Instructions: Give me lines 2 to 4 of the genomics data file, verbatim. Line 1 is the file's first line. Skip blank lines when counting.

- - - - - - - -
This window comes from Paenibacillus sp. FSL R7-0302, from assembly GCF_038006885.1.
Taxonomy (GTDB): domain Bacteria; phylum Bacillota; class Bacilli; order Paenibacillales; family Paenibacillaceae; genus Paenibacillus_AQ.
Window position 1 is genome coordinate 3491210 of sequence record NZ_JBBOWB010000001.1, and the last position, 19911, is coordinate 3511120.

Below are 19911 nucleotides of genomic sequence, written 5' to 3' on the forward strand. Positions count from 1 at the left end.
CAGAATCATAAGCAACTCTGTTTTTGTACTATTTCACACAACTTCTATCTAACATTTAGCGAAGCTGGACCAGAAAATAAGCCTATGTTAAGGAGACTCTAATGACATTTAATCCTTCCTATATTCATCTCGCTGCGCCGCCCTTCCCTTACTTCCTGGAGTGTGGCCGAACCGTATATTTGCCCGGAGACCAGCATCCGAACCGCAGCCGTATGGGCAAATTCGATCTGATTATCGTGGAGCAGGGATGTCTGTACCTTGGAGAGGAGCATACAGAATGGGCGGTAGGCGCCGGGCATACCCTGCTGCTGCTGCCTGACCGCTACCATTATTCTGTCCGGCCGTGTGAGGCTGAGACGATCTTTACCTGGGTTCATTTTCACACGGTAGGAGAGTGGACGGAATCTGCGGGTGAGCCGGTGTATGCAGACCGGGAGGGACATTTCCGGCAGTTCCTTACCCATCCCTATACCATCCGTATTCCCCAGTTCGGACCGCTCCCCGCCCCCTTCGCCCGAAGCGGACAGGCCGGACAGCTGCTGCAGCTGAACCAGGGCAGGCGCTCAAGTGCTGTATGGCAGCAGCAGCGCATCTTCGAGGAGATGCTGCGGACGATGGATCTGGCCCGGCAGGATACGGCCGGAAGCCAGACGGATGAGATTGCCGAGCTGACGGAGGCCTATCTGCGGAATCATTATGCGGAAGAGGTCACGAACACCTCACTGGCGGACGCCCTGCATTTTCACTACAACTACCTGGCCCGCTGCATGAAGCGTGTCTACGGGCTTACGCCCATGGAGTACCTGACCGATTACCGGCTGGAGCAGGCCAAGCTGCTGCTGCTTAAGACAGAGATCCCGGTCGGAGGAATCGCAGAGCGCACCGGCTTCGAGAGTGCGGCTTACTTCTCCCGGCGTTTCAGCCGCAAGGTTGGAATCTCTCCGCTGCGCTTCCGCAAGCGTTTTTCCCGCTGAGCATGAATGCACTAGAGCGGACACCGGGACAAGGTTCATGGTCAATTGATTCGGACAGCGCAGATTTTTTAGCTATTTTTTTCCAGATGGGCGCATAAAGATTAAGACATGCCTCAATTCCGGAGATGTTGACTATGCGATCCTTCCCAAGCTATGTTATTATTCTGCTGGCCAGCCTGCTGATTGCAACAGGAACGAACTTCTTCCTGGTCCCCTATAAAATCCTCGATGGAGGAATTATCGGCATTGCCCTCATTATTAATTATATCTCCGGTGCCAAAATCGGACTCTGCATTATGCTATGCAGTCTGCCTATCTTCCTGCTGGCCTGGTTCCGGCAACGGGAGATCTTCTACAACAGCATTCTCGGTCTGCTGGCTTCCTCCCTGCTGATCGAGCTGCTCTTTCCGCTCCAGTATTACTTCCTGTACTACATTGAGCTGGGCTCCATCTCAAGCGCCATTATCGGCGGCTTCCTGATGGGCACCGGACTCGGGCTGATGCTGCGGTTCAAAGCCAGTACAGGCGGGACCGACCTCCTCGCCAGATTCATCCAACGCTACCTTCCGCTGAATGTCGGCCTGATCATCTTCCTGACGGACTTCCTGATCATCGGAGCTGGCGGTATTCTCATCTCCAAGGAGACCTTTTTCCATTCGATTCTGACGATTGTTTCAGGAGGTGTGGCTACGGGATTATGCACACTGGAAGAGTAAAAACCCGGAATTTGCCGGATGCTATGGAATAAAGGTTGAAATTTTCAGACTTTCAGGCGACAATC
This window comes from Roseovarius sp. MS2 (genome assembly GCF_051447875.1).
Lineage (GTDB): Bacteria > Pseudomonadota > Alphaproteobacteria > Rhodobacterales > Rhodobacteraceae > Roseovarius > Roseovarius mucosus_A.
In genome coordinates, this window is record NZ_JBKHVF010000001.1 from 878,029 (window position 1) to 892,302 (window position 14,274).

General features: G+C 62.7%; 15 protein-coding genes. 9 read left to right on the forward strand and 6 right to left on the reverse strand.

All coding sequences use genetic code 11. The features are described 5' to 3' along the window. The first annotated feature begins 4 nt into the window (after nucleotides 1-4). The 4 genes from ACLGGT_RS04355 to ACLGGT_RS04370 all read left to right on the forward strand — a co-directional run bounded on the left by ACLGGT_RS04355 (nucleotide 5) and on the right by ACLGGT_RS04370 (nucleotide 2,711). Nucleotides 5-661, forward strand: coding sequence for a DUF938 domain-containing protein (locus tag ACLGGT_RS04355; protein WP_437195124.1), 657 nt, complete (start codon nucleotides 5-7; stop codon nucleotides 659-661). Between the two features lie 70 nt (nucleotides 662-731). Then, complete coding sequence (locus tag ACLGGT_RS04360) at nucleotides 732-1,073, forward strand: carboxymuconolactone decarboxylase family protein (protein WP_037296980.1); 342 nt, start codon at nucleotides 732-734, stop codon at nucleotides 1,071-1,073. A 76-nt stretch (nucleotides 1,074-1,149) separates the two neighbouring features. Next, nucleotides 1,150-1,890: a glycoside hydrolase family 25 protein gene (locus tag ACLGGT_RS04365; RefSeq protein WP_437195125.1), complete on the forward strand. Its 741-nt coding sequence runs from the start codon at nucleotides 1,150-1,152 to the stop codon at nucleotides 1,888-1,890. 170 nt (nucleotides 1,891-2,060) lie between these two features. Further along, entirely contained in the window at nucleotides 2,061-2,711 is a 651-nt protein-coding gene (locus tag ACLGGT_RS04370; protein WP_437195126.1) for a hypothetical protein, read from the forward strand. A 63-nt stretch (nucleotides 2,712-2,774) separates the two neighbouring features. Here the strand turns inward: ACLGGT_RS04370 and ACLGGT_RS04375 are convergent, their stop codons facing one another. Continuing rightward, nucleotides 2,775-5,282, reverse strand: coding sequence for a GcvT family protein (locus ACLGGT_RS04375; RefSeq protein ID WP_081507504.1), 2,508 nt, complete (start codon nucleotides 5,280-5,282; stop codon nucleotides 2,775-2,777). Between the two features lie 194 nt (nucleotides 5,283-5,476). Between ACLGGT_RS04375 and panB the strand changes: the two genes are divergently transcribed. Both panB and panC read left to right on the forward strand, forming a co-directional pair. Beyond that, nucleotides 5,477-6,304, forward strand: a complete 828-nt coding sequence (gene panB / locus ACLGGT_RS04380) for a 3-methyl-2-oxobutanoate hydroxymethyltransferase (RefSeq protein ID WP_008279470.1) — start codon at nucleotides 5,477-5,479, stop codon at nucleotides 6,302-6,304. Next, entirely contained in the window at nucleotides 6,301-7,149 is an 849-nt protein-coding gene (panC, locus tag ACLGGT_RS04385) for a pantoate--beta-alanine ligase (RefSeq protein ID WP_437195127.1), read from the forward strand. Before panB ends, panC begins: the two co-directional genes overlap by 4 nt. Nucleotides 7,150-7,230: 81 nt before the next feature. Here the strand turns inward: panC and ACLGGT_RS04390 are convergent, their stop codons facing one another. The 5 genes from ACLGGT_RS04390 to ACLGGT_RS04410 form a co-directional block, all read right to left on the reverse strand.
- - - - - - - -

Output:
Taxonomy (GTDB): domain Bacteria; phylum Bacillota; class Bacilli; order Paenibacillales; family Paenibacillaceae; genus Paenibacillus_AQ.
Window position 1 is genome coordinate 3491210 of sequence record NZ_JBBOWB010000001.1, and the last position, 19911, is coordinate 3511120.

Below are 19911 nucleotides of genomic sequence, written 5' to 3' on the forward strand. Positions count from 1 at the left end.